After Baseball Commissioner Kenesaw Mountain Landis took a voluntary pay-cut in 1933 (from $65,000 to $40,000) due to the Depression, Internal Revenue figures posted Branch Rickey as the highest paid man in baseball at $49,470. Rickey would later gain fame as the man who signed Jackie Robinson, breaking the silently upheld "color barrier" that had existed since the 1880s. By exploiting the Negro Leagues as a new source of talent, Rickey built a dynasty in Brooklyn that won the National League pennant seven times from 1947 through 1956.

After purchasing the fledgling Boston Braves, the team's owners asked a local newspaperman to choose a new nickname for the franchise based on suggestions made by the fans. After hundreds of entries, the moniker Boston "Bees" was selected. Unfortunately, it would never catch on and be changed back to the Braves after the 1940 season.

The baseball writers association voted for the first set of players to be named to the new Baseball Hall of Fame. The inaugural class included Ty Cobb, Babe Ruth, Honus Wagner, Christy Mathewson, and Walter Johnson who each received the requisite 75% of ballots cast.

On April 29 th , the first professional baseball game in Japan was played as Nagoya defeated Daitokyo by a score of 8-5.

Baseball Almanac Top Quote

"He (Dizzy Dean) was supposed to be as fast as Walter Johnson and though he couldn't curve them and mix them up like the great Matty (Christy Mathewson), his assortment was better than most." - Norman Cousins in New York Times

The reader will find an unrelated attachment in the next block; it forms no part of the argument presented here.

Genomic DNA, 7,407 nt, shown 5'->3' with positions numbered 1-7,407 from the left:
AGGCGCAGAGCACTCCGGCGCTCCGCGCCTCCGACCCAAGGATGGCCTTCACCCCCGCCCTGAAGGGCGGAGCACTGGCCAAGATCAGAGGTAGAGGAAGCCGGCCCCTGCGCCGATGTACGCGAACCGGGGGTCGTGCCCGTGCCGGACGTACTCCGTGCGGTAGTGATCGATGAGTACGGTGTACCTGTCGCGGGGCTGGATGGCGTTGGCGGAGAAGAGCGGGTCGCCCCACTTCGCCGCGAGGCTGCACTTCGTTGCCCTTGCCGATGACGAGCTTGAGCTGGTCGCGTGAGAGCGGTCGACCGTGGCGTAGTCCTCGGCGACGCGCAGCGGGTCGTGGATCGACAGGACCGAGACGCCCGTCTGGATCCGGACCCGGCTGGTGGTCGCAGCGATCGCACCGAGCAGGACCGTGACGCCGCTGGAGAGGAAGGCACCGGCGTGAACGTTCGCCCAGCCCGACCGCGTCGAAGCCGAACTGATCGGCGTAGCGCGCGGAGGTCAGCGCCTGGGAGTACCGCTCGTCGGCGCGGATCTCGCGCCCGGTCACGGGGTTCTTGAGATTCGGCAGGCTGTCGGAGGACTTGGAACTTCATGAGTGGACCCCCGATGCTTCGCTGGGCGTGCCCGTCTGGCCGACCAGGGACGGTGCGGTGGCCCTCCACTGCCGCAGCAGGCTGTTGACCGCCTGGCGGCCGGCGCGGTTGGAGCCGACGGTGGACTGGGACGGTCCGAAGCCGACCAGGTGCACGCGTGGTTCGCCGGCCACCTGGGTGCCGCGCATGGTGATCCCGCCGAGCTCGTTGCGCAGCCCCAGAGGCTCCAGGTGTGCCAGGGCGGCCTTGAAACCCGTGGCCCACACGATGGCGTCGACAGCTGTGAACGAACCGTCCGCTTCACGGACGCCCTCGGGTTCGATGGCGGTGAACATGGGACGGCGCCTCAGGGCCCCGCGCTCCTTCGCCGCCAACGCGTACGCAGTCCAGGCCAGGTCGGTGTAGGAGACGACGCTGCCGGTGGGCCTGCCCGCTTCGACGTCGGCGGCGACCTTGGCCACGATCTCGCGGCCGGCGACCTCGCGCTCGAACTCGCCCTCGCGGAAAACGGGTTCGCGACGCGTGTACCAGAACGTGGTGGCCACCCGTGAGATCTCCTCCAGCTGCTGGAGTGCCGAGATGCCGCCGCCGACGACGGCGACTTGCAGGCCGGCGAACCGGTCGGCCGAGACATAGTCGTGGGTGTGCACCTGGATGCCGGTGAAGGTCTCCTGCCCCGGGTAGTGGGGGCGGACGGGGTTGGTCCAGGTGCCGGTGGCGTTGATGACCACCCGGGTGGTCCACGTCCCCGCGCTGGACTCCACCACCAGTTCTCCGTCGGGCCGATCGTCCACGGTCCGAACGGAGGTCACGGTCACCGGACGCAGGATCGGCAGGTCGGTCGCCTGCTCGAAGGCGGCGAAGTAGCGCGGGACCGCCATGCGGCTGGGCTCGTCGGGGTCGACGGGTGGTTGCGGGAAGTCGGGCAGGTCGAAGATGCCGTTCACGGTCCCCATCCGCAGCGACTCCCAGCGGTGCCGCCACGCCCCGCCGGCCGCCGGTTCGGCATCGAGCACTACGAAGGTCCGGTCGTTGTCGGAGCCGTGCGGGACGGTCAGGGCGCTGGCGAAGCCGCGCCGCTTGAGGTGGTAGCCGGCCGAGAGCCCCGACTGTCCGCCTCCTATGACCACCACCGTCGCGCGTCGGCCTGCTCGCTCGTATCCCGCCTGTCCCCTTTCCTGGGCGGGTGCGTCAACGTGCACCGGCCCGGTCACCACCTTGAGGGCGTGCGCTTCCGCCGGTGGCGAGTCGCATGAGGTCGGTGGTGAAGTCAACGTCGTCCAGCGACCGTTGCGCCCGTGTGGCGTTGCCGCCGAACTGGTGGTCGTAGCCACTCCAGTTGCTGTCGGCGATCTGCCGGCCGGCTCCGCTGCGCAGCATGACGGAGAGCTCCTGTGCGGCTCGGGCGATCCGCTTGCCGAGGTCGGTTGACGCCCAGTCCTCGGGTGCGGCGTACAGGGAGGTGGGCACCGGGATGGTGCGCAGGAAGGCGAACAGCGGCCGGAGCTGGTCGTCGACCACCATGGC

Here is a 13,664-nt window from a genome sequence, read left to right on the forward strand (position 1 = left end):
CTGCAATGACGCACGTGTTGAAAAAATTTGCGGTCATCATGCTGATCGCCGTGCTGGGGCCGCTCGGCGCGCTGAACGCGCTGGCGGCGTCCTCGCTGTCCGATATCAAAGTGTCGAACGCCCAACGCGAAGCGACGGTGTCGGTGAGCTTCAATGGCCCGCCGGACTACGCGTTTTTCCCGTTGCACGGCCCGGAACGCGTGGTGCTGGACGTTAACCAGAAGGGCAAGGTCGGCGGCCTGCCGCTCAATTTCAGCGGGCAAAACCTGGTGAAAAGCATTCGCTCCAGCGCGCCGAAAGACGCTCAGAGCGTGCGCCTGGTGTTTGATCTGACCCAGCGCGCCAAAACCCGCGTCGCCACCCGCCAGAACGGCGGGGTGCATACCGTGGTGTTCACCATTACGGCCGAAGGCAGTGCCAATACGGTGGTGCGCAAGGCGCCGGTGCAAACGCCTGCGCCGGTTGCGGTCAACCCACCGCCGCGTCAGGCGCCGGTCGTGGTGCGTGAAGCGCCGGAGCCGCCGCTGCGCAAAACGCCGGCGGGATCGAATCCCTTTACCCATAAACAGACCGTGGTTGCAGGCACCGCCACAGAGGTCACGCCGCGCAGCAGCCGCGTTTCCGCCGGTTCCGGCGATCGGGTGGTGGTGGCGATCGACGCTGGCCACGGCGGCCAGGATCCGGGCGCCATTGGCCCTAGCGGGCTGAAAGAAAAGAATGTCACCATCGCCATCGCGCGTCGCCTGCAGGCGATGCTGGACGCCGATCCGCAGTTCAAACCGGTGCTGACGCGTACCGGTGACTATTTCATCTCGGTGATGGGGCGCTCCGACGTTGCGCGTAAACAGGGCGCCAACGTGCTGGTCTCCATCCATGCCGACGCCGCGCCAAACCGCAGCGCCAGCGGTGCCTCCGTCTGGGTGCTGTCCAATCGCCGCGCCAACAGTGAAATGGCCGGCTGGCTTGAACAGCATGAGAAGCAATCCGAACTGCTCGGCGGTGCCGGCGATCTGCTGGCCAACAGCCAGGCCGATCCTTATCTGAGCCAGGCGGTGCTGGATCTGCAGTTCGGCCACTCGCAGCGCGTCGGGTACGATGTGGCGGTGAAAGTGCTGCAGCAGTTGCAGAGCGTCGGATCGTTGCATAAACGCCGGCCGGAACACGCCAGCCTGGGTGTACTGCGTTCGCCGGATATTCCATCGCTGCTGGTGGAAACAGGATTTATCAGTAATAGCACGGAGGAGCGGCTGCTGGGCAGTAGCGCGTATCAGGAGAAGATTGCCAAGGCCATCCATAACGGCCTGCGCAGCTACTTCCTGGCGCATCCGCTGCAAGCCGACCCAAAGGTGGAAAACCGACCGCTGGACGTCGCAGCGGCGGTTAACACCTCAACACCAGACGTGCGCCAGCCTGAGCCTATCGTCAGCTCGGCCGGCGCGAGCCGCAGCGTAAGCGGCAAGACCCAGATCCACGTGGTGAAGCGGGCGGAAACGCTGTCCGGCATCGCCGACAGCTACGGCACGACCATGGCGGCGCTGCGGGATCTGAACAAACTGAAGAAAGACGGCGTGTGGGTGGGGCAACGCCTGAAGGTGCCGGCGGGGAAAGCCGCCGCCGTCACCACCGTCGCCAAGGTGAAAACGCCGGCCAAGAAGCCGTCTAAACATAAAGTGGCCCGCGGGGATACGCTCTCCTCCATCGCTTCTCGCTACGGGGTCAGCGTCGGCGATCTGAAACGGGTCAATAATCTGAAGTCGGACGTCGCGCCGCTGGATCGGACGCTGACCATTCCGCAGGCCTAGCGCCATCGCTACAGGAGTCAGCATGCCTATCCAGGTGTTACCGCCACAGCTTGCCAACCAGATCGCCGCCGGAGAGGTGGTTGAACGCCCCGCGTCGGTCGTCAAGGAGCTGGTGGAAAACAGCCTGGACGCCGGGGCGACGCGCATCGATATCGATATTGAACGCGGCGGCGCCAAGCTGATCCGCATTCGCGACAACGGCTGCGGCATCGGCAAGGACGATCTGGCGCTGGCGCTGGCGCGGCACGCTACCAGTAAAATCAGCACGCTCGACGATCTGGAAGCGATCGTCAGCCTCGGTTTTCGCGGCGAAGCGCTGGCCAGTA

1936 National League Player Review

Hitting Statistics League Leaderboard

Pittsburgh
118
Pittsburgh
.373
St. Louis
64
St. Louis
223
New York
33
Pittsburgh
.453
St. Louis
138
Pittsburgh
122
New York
.488
St. Louis
23
St. Louis
367
Cincinnati
14

1936 National League Pitcher Review

Pitching Statistics League Leaderboard

St. Louis
28
New York
2.31
St. Louis
51
Cincinnati
St. Louis
11
Shutouts
Pittsburgh
4
Chicago
Chicago
Chicago
New York
Philadelphia
Chicago
Brooklyn
238
New York
.813
New York
26

1936 National League

Team Standings

New York Giants 92 62 .597 0
St. Louis Cardinals 87 67 .565 5
Chicago Cubs 87 67 .565 5
Pittsburgh Pirates 84 70 .545 8
Cincinnati Reds 74 80 .481 18
Boston Bees 71 83 .461 21
Brooklyn Dodgers 67 87 .435 25
Philadelphia Phillies 54 100 .351 38

1936 National League Team Review

Hitting Statistics League Leaderboard

Pittsburgh
517
Pittsburgh
.286
St. Louis
332
Pittsburgh
1,596
Philadelphia
103
Pittsburgh
.349
Pittsburgh
804
St. Louis
.410
St. Louis
69
Pittsburgh
80

1936 National League Team Review

Pitching Statistics League Leaderboard

Chicago
77
New York
3.46
Fewest Hits Allowed
Chicago
1,413
Fewest Home Runs Allowed
Cincinnati
51
Fewest Walks Allowed
Pittsburgh
379
St. Louis
24
Chicago
18
Brooklyn
651
baseball almanac flat baseball

baseball almanac fast facts

On April 14, 1936, Eddie Morgan appeared in his first Major League game as a pinch-hitter and simultaneously became the first player to hit a pinch-hit home run with the first pitch ever seen during a debut game.

On July 10, 1936 , Chuck Klein of the Philadelphia Phillies became the fourth Major League player to hit four home runs during the same game.

Did you know that Joe Medwick's league leading 64 doubles in 1936 is also the National League record for doubles hit during a single season?